stable Linux. Truth or Myth?

Link to this post 11 Oct 11

I want to know if there is any such thing as a stable desktop Linux distro, or is it just a myth? Since I started playing with Linux I've probably tried more than a dozen different flavors on about a dozen different platforms. I can't be real specific because each one had its own problems; but for example, I've just re-installed Linux Mint 11. Within an hour, Firefox crashed without warning or explanation and shortly after that, The OS itself crashed hard and I had to restart the computer. These are typical problems I've had with Linux since I started playing with it more than 10 years ago. I would really like to use Linux to replace my Mac, but so far I haven't found one that I can count on. Is there a reliable distro? Or is there a way to make a buggy distro more reliable? So far I've tried most of the popular ones: Red Hat, Fedora, openSUSE, Ubuntu, Mint, Linspire, and a few others that I can't recall at the moment. Of all of them, Mint 6 was my favorite, but each successive version seems to get more buggy.

Link to this post 12 Oct 11

I have been using Slackware for 8 years now and have not had any stability issues that were not caused by me. Honestly I have tried all the distros that you listed and rejected them because they are not as stable as I want them to be.

The issues you had with firefox crashing then having the crash effect the OS sounds very strange, have you verified that your hardware is working properly by running a memtest and running a Hard Drive test to confirm that neither of those are damaged?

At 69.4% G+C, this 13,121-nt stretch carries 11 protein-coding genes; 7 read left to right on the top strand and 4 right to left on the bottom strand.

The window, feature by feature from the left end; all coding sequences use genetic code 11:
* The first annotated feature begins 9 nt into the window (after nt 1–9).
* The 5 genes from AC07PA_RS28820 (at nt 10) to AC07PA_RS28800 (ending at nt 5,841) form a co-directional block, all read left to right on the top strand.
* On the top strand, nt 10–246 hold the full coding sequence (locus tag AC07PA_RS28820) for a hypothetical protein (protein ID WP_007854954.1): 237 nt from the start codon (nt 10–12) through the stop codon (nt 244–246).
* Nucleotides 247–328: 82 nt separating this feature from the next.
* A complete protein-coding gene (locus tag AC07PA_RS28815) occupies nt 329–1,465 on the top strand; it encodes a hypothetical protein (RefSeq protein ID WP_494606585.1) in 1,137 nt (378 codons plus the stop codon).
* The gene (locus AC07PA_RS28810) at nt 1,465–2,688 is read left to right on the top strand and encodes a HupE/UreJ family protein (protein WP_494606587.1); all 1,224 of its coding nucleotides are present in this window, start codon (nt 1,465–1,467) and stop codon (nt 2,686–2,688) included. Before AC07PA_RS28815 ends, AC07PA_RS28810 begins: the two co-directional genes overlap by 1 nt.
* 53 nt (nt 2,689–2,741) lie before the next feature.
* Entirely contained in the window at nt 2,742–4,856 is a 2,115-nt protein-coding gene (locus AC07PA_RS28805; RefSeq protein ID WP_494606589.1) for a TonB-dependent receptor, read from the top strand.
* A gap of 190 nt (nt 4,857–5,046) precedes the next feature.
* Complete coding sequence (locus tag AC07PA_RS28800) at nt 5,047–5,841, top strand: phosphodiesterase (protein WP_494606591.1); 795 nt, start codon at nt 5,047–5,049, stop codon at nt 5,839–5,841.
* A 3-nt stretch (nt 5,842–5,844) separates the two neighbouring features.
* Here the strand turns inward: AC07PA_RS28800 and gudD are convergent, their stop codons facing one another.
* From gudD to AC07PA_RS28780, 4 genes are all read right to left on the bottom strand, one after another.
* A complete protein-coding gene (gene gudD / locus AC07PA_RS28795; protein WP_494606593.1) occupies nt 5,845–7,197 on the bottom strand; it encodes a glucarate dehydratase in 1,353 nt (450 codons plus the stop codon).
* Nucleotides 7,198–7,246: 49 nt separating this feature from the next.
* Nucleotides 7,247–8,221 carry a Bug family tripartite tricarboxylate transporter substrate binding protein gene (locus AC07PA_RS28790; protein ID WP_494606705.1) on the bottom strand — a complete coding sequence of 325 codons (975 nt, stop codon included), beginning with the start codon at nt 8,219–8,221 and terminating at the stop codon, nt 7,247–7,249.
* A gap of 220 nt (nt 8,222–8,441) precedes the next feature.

Link to this post 13 Oct 11

Ubuntu 10.04-11.04 is extremely stable, since it's based off Debian, i'd guess Debian is as well. Fedora is also stable. My recommendation is try them all and see what you like the most.

Which operating system, has no flaws? Answer: Whether it's Linux, Apple based or Microsoft the answer is None.

Link to this post 13 Oct 11

I need to correct you. Debian is stable because they are very conservative on their stable branch which often uses very old software. Ubuntu is based off of Debian unstable and pushes many beta level software which leads to many short lived bugs and increased instability.

The most stable and secure version of Linux distros are very conservative and generally have longer release cycles, such as Red Hat (not Fedora), Debian Lenny and Slackware. In general the version meant for desktops tend to push packages quicker to compete on what is the latest and greatest, when in comparison the distros listed above wait longer and test packages more before pushing them to the customer which is why they are most often used to productions servers.

Now, I do have to agree about all operating systems having flaws. As with anything in life, you must choose the right tool for the job, if any operating system does not do exactly what you need and/or expect then spend some time researching and testing alternatives to make an informed decision.

I have chosen Slackware because in my experiences the auto-dependency resolution and package managers of the other distros tend to do more harm than good by making assumptions which can be wrong. Slackware does not do that, it expects the user to manually manage all dependencies which requires more research and leads to increased knowledge about the core system, which is why some people say that any problems with Slackware are your fault because you mis-configured something.

Link to this post 13 Oct 11

Let me re-phrase extremely stable, it has been extremely stable for myself. What mfillpot just said is good advice. Keep trying different ones till you find a good fit =)

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